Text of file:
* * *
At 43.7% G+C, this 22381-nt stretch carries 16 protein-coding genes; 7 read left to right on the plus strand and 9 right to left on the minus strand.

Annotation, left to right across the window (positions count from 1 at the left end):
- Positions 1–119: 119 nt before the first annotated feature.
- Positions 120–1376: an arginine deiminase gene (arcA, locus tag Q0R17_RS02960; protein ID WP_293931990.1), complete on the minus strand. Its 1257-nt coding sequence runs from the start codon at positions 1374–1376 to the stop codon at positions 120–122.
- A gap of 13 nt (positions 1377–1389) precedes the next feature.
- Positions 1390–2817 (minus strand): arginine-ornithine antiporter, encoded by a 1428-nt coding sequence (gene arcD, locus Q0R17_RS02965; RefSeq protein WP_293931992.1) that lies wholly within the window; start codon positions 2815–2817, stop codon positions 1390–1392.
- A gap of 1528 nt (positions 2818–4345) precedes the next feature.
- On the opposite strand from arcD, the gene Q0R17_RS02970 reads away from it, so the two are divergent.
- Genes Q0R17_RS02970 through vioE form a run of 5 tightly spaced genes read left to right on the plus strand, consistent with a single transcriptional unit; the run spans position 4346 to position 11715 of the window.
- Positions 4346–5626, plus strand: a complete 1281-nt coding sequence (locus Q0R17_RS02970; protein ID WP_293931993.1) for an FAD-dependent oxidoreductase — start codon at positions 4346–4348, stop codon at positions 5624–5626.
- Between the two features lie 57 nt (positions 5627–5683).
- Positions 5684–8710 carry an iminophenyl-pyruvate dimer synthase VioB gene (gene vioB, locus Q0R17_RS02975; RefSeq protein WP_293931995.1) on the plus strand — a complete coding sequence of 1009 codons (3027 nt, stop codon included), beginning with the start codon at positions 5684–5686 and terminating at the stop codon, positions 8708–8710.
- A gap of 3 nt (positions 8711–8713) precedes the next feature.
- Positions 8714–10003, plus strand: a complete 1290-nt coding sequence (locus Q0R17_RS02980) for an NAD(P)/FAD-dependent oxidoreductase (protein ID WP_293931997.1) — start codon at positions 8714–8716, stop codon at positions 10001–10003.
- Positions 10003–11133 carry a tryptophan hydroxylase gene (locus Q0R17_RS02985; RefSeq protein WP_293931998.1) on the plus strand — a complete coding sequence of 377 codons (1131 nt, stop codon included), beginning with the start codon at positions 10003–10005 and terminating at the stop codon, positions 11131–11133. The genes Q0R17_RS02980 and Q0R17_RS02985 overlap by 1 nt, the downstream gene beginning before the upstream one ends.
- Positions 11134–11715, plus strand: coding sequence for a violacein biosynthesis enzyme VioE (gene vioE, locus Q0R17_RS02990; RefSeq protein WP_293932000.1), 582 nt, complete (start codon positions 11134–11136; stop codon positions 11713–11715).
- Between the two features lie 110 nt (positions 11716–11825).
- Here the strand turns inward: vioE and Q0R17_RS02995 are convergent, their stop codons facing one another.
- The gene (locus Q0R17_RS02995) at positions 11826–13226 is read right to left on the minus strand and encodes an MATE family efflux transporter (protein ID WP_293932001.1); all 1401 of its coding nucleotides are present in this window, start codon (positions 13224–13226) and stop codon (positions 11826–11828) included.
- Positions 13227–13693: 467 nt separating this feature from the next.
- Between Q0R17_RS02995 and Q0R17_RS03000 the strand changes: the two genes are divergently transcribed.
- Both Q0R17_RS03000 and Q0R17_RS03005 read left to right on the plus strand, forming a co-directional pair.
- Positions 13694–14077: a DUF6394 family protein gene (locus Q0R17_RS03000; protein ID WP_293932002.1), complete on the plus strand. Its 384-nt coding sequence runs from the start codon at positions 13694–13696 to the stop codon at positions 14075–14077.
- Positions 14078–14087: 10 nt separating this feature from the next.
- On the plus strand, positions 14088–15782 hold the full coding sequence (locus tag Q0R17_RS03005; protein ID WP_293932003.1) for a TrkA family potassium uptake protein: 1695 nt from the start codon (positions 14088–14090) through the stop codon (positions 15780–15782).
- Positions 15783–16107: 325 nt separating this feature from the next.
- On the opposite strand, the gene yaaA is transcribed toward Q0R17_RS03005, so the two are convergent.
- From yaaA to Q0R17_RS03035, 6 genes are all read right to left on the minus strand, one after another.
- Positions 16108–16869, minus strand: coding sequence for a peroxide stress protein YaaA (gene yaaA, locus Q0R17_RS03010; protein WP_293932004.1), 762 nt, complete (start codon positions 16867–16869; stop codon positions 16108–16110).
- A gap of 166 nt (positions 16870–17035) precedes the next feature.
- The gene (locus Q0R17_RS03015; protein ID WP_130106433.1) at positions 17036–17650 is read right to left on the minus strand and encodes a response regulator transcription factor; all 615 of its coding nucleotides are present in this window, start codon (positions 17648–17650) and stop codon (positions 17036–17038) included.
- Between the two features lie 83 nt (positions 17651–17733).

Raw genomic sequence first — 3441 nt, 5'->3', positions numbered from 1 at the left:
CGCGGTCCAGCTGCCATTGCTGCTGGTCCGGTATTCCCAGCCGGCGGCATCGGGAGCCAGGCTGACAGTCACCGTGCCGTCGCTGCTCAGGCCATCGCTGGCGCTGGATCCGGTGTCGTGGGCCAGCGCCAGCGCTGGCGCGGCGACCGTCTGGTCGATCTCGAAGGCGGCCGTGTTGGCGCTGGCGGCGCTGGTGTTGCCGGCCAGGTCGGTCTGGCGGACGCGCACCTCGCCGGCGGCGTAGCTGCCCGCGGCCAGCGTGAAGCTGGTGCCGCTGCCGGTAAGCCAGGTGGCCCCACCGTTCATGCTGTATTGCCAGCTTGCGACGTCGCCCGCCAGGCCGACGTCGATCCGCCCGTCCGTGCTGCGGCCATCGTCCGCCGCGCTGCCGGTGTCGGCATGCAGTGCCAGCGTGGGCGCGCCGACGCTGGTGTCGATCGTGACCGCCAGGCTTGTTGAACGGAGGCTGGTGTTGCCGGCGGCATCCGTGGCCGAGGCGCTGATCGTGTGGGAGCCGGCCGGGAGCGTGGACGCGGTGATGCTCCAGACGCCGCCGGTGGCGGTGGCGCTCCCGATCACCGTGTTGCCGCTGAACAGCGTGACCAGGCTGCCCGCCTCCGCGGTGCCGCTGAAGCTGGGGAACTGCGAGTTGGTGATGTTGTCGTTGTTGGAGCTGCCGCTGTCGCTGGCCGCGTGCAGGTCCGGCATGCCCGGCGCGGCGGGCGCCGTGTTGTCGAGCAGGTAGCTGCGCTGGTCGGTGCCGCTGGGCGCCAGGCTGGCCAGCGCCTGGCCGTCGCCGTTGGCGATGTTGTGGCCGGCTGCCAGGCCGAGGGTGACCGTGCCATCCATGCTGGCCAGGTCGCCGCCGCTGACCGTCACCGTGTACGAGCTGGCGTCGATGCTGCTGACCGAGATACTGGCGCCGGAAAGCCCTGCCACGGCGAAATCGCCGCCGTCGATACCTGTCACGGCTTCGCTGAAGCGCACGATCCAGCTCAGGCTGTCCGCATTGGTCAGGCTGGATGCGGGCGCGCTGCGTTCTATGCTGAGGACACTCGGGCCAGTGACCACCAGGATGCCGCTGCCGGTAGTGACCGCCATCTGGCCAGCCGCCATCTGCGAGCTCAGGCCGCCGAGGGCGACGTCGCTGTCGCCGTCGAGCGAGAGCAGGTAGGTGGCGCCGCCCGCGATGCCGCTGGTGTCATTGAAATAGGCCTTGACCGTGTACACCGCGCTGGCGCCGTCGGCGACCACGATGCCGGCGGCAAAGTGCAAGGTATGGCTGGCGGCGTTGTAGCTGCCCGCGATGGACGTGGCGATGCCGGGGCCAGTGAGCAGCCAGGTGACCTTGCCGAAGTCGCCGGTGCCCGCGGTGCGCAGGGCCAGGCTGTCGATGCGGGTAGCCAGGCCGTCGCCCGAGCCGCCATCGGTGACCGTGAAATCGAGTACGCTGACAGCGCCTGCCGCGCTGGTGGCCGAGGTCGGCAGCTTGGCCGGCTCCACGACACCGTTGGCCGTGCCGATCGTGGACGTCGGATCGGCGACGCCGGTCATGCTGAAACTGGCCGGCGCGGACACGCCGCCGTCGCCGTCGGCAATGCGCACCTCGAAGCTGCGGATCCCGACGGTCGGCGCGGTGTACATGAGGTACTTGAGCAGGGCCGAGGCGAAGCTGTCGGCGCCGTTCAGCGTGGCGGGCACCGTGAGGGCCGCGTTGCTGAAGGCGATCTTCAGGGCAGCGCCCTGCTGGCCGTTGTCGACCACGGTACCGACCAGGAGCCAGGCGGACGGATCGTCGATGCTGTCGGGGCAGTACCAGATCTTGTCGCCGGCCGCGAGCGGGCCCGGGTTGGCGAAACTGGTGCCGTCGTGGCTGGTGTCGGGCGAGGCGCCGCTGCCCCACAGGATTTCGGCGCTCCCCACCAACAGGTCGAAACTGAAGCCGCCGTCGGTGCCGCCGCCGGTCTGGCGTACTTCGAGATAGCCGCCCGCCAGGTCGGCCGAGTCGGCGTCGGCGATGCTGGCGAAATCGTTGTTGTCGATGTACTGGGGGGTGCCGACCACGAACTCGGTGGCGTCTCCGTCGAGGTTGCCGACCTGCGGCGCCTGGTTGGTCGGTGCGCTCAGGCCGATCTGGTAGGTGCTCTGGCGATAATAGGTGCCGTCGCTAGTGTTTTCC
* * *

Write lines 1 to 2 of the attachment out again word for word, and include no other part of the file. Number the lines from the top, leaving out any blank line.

At 43.7% G+C, this 22381-nt stretch carries 16 protein-coding genes; 7 read left to right on the plus strand and 9 right to left on the minus strand.

Annotation, left to right across the window (positions count from 1 at the left end):